Difference Between German and American



While walking my Rottweiler Bronco, a gentleman approached the two of us and said, "Oh, he's very nice, he must be a German Rottweiler!" I replied, "How did you know that?" He then replied, "I can tell by the size of his head. His head is much bigger than my Rottie's head. German Rottweilers have much bigger heads than the American ones." I told him that he was in error since Bronco was born and raised right here on Long Island, NY. He descends from German stock, but they all do. Looking still puzzled by my explanation he asked, "Then why all the Rottweilers I see have such small heads and potato stick legs?" That characterization made me laugh. I then replied, "More likely, the ones you are seeing result from a poorly planned breeding program using inferior breeding stock." He told me he had paid a great deal of money for his dog and was disappointed in the way it eventually turned out. I understood his disillusionment and further explained that spending a large sum of money (I was afraid to ask the exact price he paid) was not the correct criterion to procure a quality Rottweiler.

"The German Rottweilers are better", "The American Rottweilers have no bone substance, Are the American Rottweilers from the same breeding stock?" I am asked these questions continually, so I thought it would be a good idea to answer them, perhaps settling this colloquial notion. What is the difference between the German Rottweiler and the American Rottweiler.


There is only one Rottweiler; correct in type* and construction according to the standard. No doubt, untypical and poorly constructed specimens are everywhere. Often, I have encountered Rottweilers purchased as pets (even represented as a show dog) I would consider completely lacking breed type*, yet I know they are pure bred Rottweilers. Why the difference? Variations of size, shape, and head type etc, encountered in the breed happen for two reasons:

A. Normal variance that occurs in the progeny when breeding Sire to Dam

B. Poor planning / Little Concern for the Rottweiler breed (some breeding's take place with no motive at all, but for a monetary one).

A. Even when a litter is carefully planned, a percentage within the progeny is observed that varies in type and construction. This is normal. Not every pup in the litter will be uniform. This divergence is a matter of genetic inheritance which all competent and concerned breeders must deal with each time they decide to plan a litter. When searching for a stud dog to utilize, the experienced breeder does their homework:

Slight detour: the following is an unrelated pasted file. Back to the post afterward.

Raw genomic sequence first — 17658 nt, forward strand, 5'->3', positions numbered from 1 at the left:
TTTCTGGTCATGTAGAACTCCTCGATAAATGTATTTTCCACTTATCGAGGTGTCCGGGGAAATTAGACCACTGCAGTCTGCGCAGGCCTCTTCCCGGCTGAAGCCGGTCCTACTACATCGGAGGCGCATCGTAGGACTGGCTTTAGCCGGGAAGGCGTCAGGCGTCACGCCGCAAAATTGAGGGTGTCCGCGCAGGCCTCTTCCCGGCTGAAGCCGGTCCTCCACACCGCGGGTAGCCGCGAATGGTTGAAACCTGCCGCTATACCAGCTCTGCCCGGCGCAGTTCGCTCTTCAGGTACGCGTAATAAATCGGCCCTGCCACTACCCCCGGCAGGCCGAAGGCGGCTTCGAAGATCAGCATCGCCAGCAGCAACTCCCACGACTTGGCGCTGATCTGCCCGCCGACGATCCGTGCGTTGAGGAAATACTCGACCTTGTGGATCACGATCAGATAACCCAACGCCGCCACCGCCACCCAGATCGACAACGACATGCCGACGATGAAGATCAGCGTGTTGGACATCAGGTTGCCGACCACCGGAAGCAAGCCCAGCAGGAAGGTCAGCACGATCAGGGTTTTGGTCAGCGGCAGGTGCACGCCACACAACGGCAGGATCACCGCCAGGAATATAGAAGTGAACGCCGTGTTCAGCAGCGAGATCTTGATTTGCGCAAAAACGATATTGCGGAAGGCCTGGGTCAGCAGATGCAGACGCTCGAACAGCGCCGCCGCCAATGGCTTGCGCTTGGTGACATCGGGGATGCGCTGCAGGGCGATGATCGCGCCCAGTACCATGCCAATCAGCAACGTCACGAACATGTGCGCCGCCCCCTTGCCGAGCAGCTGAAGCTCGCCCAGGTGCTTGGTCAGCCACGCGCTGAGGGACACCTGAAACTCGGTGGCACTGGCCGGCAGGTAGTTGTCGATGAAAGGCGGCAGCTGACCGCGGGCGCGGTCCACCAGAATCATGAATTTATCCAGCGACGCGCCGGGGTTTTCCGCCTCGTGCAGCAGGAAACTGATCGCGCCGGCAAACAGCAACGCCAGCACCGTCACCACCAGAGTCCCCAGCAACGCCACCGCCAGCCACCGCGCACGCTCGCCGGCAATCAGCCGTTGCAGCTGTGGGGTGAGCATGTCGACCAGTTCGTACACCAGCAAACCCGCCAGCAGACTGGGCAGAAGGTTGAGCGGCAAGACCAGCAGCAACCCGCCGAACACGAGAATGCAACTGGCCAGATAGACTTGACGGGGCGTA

1. Researching the pedigrees of Sire and Dam.
2. Ascertaining whether the stud dog and brood bitch will compliment each other.
3 . What improvements can be realized in the upcoming litter?
4. What undesirable construction / type faults will possibly surface?

By doing homework, the concerned breeder reduces the occurrence of undesirable flaws and increases their chances of producing desirable traits and a uniformity in the litter. Predicting results and having goals are the hallmark of a concerned, experienced, responsible breeder.

B. Undesirable traits which many people not deeply involved with the Rottweiler question are the Doberman-like heads, long bodies, thin, spindle-like bones, general poor construction. These traits are repeatedly observed when the Sire and Dam used in the breeding are not uniform in breed type*, poor planning (perhaps no planning at all) and little concern for the Rottweiler breed. A breeding of this sort, for all concerned, should not occur.

Those are reasons why great variations are seen in Rottweilers. Top quality specimens are produced by thoughtful, selective, hard working breeders. It does not matter what the country of origin is. Germany produces some of the finest Rottweilers. Also included in this list are all of Europe, Russia, Canada and certainly the US. Quality is where you find it; not exclusive to one particular place. Conversely, there are plenty of pin headed, potato, stick legged, grossly overweight, giant sized Rottweilers available here and outside the US.


However, there are differences when we compare breeding practices. Here are some highlights of the ADRK breeding procedures.

1. The ADRK has strict controls on which are bred.
2. The ADRK requires all dogs for breeding must pass a minimum qualification test called the ZtPR (Zuchttauglichkeitprufung). A dog cannot be coupled unless it has passed.
3. The ADRK standard does not allow any missing teeth.
4. Any dog/bitch which is over, or under the height range will not pass the ZtPR.
5. All Rottweilers born after 1999 cannot have their tails docked. The practice of docking tails has been stopped.

Does this translate into breeding better dogs? One must make a comparative analysis of this and come to a final decision.

At the American Rottweiler Club national held in Orlando, Florida, March-2002, I observed some outstanding specimens. I would not be able to determine their country of origin merely by looking at them and would be happy to compete with these outstanding US Rottweilers in the Klub Sieger show in Germany. Beware of sales pitches, unethical breeders, claims which cannot be documented. Read, learn, ask detailed questions, go to the shows, become a student of the breed. Do not be fooled by the “Grass is Greener” logic. By virtue of the dog's country of origin does not make it better. This is a premise based in mythology and snob appeal.

*Breed type:

Breed type for the Rottweiler is the essence of characteristics* that distinguishes it from others. *Essence of characteristics: One must carefully read the standard to discover and comprehend the essence of characteristics.